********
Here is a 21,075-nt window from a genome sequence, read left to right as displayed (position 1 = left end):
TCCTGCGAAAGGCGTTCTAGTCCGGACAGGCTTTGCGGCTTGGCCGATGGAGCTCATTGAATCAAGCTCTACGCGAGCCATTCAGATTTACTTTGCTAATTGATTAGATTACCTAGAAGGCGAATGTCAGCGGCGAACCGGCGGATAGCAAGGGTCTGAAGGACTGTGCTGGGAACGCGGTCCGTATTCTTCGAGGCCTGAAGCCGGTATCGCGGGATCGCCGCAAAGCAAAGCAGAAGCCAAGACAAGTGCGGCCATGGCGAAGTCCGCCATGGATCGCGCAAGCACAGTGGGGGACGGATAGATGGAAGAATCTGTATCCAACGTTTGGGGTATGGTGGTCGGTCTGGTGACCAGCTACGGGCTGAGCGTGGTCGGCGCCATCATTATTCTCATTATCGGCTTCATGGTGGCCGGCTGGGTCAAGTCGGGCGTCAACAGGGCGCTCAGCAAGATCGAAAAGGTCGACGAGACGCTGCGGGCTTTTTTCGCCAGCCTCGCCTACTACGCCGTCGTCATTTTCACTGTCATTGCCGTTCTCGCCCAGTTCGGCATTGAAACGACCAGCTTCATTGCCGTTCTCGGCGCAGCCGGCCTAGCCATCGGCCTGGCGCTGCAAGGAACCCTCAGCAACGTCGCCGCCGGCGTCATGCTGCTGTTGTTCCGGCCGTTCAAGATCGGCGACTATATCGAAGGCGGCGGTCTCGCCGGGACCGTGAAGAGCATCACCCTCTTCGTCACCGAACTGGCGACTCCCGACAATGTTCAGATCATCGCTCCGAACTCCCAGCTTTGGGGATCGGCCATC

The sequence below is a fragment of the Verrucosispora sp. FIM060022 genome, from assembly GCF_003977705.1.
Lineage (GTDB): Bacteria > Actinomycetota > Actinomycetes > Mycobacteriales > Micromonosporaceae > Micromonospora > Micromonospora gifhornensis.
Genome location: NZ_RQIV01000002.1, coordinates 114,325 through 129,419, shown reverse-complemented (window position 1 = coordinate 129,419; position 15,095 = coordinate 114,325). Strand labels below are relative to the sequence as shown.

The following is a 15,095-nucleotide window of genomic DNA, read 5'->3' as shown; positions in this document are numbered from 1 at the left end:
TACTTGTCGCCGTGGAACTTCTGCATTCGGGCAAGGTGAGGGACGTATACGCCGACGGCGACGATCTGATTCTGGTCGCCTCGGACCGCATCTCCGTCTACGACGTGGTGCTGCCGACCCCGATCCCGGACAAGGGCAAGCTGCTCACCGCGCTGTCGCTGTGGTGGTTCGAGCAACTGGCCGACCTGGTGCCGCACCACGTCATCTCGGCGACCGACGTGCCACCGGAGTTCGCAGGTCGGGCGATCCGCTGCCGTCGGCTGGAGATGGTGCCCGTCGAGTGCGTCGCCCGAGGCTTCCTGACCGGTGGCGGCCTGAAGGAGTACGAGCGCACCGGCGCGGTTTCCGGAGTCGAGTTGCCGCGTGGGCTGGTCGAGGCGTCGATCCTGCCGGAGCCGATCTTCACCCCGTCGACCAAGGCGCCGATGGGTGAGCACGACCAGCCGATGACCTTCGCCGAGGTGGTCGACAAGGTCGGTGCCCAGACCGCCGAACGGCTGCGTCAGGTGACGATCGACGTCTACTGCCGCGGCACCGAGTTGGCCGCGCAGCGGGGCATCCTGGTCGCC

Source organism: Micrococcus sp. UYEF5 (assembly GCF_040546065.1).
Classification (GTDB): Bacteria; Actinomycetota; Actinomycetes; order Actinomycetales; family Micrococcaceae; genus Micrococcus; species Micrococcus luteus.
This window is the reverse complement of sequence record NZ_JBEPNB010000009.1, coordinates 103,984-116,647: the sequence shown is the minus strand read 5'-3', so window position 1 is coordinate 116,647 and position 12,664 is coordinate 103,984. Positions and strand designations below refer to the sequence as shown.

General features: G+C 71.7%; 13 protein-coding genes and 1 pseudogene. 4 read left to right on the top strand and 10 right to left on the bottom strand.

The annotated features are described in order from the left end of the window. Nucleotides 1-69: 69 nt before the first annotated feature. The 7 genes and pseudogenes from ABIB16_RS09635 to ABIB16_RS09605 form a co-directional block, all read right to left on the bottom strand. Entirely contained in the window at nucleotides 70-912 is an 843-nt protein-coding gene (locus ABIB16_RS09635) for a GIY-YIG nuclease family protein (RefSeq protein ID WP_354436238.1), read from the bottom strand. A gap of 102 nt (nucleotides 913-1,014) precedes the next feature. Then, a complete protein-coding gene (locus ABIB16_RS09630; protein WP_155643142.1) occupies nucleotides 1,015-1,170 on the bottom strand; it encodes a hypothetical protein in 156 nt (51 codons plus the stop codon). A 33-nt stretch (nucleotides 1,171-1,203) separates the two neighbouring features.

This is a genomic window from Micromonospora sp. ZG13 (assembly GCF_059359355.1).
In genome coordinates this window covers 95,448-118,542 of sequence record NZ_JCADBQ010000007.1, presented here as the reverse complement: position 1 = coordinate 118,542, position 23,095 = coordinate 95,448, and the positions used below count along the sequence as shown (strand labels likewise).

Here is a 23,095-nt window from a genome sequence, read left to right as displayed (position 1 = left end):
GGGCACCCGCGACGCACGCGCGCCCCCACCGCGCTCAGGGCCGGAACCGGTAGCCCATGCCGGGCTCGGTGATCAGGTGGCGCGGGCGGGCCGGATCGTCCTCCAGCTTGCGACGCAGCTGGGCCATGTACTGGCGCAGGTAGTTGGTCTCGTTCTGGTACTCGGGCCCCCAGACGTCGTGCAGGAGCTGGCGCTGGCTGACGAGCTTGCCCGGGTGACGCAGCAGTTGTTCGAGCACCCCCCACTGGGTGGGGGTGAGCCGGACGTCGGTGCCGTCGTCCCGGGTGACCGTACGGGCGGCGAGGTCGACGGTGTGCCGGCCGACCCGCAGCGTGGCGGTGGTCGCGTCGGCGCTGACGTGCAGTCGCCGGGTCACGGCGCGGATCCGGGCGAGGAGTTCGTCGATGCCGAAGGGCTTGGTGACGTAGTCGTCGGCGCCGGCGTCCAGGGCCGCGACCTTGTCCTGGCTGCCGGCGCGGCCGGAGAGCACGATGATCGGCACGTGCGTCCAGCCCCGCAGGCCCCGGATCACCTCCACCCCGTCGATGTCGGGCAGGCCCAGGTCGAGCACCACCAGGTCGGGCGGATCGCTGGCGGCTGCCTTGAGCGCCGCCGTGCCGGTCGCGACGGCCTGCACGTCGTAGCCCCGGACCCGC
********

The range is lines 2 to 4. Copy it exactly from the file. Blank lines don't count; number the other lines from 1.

TCCTGCGAAAGGCGTTCTAGTCCGGACAGGCTTTGCGGCTTGGCCGATGGAGCTCATTGAATCAAGCTCTACGCGAGCCATTCAGATTTACTTTGCTAATTGATTAGATTACCTAGAAGGCGAATGTCAGCGGCGAACCGGCGGATAGCAAGGGTCTGAAGGACTGTGCTGGGAACGCGGTCCGTATTCTTCGAGGCCTGAAGCCGGTATCGCGGGATCGCCGCAAAGCAAAGCAGAAGCCAAGACAAGTGCGGCCATGGCGAAGTCCGCCATGGATCGCGCAAGCACAGTGGGGGACGGATAGATGGAAGAATCTGTATCCAACGTTTGGGGTATGGTGGTCGGTCTGGTGACCAGCTACGGGCTGAGCGTGGTCGGCGCCATCATTATTCTCATTATCGGCTTCATGGTGGCCGGCTGGGTCAAGTCGGGCGTCAACAGGGCGCTCAGCAAGATCGAAAAGGTCGACGAGACGCTGCGGGCTTTTTTCGCCAGCCTCGCCTACTACGCCGTCGTCATTTTCACTGTCATTGCCGTTCTCGCCCAGTTCGGCATTGAAACGACCAGCTTCATTGCCGTTCTCGGCGCAGCCGGCCTAGCCATCGGCCTGGCGCTGCAAGGAACCCTCAGCAACGTCGCCGCCGGCGTCATGCTGCTGTTGTTCCGGCCGTTCAAGATCGGCGACTATATCGAAGGCGGCGGTCTCGCCGGGACCGTGAAGAGCATCACCCTCTTCGTCACCGAACTGGCGACTCCCGACAATGTTCAGATCATCGCTCCGAACTCCCAGCTTTGGGGATCGGCCATC

The sequence below is a fragment of the Verrucosispora sp. FIM060022 genome, from assembly GCF_003977705.1.
Lineage (GTDB): Bacteria > Actinomycetota > Actinomycetes > Mycobacteriales > Micromonosporaceae > Micromonospora > Micromonospora gifhornensis.